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Getting Your Soil in Tip-Top Shape

"In the spring, at the end of the day, you should smell like dirt." -Margaret Atwood

Dirt has been shrewdly termed "misplaced material." -Victor Hugo

The soil in your lawn and garden is the foundation for all other growth: its condition will play a huge role in your success as a gardener. The good news is that you don’t have to accept what you have! If your soil condition is less-than-ideal, there are plenty of ways to improve it. Taking care of your soil will automatically take care of other problems in your lawn or garden, which means less work for you in the long run!

Whether you are a beginner, an experienced green thumb, have an established lawn and garden, or are starting from scratch on a new development, there are timeless tips that can help:

About Soil:

All soil is composed of mineral elements, organic components, air, and water. But this doesn’t mean all soil is the same: the mineral elements are different in every soil and the organic components create a web of chemical reactions. But once you get to understand these elements, don’t stop there: climate changes and water movement affect the soil constantly, so that change is an on-going process.

* The friendliest soil for gardeners warms up early, is easy to till, retains moisture well, and offers many nutrients for plants to use.

For Beginners:

Unfortunately, not enough people take time to study their soil before they plant. Your soil is your new best friend: get to know it. Put your hands in the dirt and study it, both physically and compositionally. Knowing what kind of soil you have and how to care for and improve it will make a big difference in your organic gardening experience.

Try This: Jar-of-Water Test

  • In a clear-glass quart jar, put a pint of water and a quarter cup of your soil.
  • Shake it up and let it settle.
  • After a day, look at the layers showing through the glass.
  • At the bottom, you will make out the coarsest mineral particles, or sand.
  • The next-smaller particles are silt.
  • The finest particles are clay.
  • Floating particles are organic material: the more the better!

If over half the sample is sand, you have light, sandy soil. If it is over half silt, it is heavy, silt soil. If one-fourth of it is clay, with a lot of silt, you have clay soil.

  • Heavy Soil: Difficult to work with, slow to warm, and cracks in heat; but retains moisture and nutrients longer. Plant seeds shallower than for an "average" soil.
  • Light Soil: Easy to work with, warms early, but not as full of nutrients. Plant seeds a little deeper than for an "average" soil.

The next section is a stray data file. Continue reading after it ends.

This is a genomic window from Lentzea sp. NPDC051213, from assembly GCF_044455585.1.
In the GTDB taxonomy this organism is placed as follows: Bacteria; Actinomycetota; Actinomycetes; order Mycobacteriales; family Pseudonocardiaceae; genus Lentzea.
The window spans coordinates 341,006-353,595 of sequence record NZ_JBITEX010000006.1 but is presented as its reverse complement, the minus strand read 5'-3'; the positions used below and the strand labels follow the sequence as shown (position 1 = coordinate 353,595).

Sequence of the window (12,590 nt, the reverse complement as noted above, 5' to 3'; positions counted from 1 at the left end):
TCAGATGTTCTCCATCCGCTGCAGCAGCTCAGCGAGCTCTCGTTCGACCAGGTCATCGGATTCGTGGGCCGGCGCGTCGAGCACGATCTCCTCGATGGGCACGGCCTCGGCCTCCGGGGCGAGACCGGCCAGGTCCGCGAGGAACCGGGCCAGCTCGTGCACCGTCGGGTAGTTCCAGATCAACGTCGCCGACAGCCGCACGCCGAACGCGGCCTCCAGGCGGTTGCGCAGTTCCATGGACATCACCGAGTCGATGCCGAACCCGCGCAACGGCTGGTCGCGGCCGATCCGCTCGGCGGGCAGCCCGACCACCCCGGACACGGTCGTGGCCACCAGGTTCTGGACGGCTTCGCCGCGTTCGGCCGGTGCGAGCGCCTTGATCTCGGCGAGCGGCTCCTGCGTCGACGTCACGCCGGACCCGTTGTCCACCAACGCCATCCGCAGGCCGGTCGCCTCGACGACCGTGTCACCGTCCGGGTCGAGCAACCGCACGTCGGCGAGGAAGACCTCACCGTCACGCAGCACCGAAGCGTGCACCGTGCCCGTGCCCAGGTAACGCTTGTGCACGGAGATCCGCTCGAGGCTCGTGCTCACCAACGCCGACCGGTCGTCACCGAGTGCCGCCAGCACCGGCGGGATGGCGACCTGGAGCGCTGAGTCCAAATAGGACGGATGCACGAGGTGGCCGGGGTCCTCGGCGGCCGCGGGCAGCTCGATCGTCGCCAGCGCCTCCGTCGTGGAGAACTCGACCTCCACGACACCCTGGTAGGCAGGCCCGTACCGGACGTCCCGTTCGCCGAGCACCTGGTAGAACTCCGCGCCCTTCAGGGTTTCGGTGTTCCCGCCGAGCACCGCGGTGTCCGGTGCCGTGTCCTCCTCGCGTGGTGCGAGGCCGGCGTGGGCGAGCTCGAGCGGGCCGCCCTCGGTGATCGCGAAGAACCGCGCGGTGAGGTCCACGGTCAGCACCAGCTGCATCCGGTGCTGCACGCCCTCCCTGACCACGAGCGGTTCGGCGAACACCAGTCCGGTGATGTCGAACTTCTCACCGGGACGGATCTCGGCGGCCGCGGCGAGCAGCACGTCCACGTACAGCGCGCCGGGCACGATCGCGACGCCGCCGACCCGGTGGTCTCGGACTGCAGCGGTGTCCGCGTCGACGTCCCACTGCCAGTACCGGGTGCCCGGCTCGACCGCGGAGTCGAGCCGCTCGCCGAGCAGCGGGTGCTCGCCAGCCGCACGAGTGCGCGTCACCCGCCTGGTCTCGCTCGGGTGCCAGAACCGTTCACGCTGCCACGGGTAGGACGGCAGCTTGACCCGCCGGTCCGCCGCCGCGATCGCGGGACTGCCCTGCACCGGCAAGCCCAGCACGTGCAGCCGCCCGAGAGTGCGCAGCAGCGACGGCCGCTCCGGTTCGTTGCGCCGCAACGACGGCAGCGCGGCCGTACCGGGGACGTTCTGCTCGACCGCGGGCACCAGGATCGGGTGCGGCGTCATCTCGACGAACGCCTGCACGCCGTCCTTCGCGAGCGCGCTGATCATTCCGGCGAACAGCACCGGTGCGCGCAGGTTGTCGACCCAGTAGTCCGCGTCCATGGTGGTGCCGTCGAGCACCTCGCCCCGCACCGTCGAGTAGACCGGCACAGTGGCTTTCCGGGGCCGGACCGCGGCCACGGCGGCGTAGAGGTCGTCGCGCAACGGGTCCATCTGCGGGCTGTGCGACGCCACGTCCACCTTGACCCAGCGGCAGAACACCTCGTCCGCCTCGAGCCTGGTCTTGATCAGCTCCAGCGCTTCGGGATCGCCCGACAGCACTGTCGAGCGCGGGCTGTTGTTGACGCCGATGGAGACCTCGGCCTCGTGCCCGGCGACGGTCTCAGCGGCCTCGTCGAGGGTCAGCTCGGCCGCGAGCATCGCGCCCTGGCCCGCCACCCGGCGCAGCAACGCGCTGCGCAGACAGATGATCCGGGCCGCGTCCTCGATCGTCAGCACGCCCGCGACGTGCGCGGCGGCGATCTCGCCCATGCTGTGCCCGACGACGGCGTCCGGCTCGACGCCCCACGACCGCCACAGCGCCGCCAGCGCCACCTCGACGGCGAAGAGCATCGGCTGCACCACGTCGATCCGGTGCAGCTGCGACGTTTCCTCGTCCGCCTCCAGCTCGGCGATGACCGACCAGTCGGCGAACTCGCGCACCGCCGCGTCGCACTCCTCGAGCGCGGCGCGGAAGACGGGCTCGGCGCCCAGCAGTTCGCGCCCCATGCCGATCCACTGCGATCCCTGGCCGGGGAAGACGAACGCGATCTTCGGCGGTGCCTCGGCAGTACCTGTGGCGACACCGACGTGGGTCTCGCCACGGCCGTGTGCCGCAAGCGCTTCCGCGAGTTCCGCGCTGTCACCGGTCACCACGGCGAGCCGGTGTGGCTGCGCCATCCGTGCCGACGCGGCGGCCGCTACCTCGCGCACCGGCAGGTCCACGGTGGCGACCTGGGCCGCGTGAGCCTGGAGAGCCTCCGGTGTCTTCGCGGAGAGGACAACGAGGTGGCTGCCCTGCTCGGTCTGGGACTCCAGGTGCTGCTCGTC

For New Developments:

In a new development, you will be lucky if you get the original topsoil. If you can, encourage the developer to provide at least a few inches of topsoil, from the excavation or brought in from somewhere else. If the developer is long gone, check your soil and make sure it is not consisting of the subsoil, which is clay-like and becomes hard when wet. Consider bringing in at least a few inches of quality topsoil for a great start.

Other Factors to Consider:

Other factors to consider in your soil health are erosion, drainage, nutrition, and pH level.
  • Nutrition: The three most important nutrients are nitrogen (N), phosphorus (P), and potassium (K). Nitrogen aids in photosynthesis and promotes leaves, phosphorus is important in root growth, flowering and fruiting. Potassium helps roots and overall health. Organic fertilizers contain all three, with proportions listed in the order of N-P-K.
  • pH level: The "potential hydrogen" level is important because it determines the acidcity-alkalinity balance of soil. Seven is the midpoint on the pH scale, and is considered neutral. Numbers above 7 articulate alkalinity; numbers below 7 articulate acidity. Most plants grow well in the slightly acidic range of pH 6-7. *It pays to have your soil tested by a professional!

Troubleshooting:

  • Erosion: Create a terrace horizontally across the slope to slow runoff, or consider raised beds if space is an issue.
  • Drainage: Regrade low areas with no outlet, or consider raised beds.
  • Clay Soils: Add any sort of organic material to boost the lack of humus. Add sand to lighten a heavy clay or silt.
  • Sandy Soils: Add moist peat moss, or another organic matter to keep it from drying out.
  • pH imbalance: Because you can’t change the pH permanently, it’s best to plant large plants and perennials that can thrive in the soil you naturally have. For smaller plants or a short-term fix, you can add sulfur if the pH is too high or lime if it is too low.

*Any problem soil can benefit with mulch covering to shade it in the summer.

*Compost is beneficial to any soil type, as it provides your garden soil with invaluable nutrients and life-sustaining properties.